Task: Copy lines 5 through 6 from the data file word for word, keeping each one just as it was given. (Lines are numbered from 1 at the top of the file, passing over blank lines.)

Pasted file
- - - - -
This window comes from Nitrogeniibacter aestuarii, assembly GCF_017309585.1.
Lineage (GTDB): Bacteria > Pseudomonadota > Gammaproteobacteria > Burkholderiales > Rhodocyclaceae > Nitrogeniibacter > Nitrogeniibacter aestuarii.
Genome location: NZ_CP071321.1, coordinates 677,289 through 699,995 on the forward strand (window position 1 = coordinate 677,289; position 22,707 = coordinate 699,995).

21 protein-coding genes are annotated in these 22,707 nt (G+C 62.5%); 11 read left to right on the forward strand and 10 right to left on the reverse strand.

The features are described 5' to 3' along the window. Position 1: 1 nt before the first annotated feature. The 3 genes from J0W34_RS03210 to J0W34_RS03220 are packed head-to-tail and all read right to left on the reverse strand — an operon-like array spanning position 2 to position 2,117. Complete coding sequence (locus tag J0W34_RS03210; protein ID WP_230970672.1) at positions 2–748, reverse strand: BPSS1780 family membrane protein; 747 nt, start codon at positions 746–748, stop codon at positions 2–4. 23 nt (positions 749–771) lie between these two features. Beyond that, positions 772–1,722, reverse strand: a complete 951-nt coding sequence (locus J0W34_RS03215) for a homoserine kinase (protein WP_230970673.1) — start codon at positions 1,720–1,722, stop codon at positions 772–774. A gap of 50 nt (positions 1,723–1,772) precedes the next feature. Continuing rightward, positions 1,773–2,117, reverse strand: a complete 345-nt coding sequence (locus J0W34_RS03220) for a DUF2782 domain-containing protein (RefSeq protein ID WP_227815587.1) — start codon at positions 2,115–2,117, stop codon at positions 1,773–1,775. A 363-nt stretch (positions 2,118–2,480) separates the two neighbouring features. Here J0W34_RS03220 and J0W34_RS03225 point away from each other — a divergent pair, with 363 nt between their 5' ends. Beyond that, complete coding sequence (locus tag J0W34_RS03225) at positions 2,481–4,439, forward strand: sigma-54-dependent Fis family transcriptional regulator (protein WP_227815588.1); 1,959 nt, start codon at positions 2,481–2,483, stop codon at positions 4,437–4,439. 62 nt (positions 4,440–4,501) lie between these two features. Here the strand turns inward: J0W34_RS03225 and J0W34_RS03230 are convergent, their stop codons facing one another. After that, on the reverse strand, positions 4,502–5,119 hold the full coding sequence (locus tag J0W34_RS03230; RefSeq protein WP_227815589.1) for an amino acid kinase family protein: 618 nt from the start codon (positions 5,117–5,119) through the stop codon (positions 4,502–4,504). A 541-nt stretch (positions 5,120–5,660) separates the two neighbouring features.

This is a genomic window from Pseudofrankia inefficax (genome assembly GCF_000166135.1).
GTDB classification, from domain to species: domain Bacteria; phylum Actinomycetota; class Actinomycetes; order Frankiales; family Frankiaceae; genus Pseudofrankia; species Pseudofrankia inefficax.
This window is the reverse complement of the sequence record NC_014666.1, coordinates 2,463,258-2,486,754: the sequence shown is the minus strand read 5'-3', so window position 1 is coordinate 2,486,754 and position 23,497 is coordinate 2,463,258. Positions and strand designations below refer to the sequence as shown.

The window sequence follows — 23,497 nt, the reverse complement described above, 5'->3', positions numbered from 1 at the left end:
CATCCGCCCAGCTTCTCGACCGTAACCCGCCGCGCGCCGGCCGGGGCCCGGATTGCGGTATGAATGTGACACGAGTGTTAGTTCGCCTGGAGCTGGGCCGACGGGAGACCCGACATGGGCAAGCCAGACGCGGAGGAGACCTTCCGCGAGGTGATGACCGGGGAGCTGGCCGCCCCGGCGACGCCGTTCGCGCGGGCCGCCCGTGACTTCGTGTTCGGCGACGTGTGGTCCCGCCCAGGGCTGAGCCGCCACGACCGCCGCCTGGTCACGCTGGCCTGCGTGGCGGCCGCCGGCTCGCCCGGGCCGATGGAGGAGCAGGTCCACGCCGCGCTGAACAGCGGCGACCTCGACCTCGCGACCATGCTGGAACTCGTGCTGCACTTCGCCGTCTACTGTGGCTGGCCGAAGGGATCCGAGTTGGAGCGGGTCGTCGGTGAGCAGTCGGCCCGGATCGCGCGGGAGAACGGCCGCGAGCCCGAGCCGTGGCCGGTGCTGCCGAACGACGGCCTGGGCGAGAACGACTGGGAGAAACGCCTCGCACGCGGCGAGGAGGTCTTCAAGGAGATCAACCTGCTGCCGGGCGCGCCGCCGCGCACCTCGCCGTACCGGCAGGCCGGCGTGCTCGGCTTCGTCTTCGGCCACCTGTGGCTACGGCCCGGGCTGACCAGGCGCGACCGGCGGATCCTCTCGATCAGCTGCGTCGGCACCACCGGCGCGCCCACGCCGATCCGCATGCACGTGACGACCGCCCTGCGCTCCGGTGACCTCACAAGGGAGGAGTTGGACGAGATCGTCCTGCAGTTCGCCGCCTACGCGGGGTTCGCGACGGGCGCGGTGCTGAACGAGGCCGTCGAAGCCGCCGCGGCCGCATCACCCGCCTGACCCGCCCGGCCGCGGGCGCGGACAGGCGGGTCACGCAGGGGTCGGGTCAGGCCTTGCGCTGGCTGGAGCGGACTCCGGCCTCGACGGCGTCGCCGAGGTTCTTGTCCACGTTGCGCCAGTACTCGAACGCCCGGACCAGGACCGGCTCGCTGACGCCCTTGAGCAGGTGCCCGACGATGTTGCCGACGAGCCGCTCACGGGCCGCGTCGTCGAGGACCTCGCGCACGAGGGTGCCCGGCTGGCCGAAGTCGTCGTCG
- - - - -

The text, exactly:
The features are described 5' to 3' along the window. Position 1: 1 nt before the first annotated feature. The 3 genes from J0W34_RS03210 to J0W34_RS03220 are packed head-to-tail and all read right to left on the reverse strand — an operon-like array spanning position 2 to position 2,117. Complete coding sequence (locus tag J0W34_RS03210; protein ID WP_230970672.1) at positions 2–748, reverse strand: BPSS1780 family membrane protein; 747 nt, start codon at positions 746–748, stop codon at positions 2–4. 23 nt (positions 749–771) lie between these two features. Beyond that, positions 772–1,722, reverse strand: a complete 951-nt coding sequence (locus J0W34_RS03215) for a homoserine kinase (protein WP_230970673.1) — start codon at positions 1,720–1,722, stop codon at positions 772–774. A gap of 50 nt (positions 1,723–1,772) precedes the next feature. Continuing rightward, positions 1,773–2,117, reverse strand: a complete 345-nt coding sequence (locus J0W34_RS03220) for a DUF2782 domain-containing protein (RefSeq protein ID WP_227815587.1) — start codon at positions 2,115–2,117, stop codon at positions 1,773–1,775. A 363-nt stretch (positions 2,118–2,480) separates the two neighbouring features. Here J0W34_RS03220 and J0W34_RS03225 point away from each other — a divergent pair, with 363 nt between their 5' ends. Beyond that, complete coding sequence (locus tag J0W34_RS03225) at positions 2,481–4,439, forward strand: sigma-54-dependent Fis family transcriptional regulator (protein WP_227815588.1); 1,959 nt, start codon at positions 2,481–2,483, stop codon at positions 4,437–4,439. 62 nt (positions 4,440–4,501) lie between these two features. Here the strand turns inward: J0W34_RS03225 and J0W34_RS03230 are convergent, their stop codons facing one another. After that, on the reverse strand, positions 4,502–5,119 hold the full coding sequence (locus tag J0W34_RS03230; RefSeq protein WP_227815589.1) for an amino acid kinase family protein: 618 nt from the start codon (positions 5,117–5,119) through the stop codon (positions 4,502–4,504). A 541-nt stretch (positions 5,120–5,660) separates the two neighbouring features.

This is a genomic window from Pseudofrankia inefficax (genome assembly GCF_000166135.1).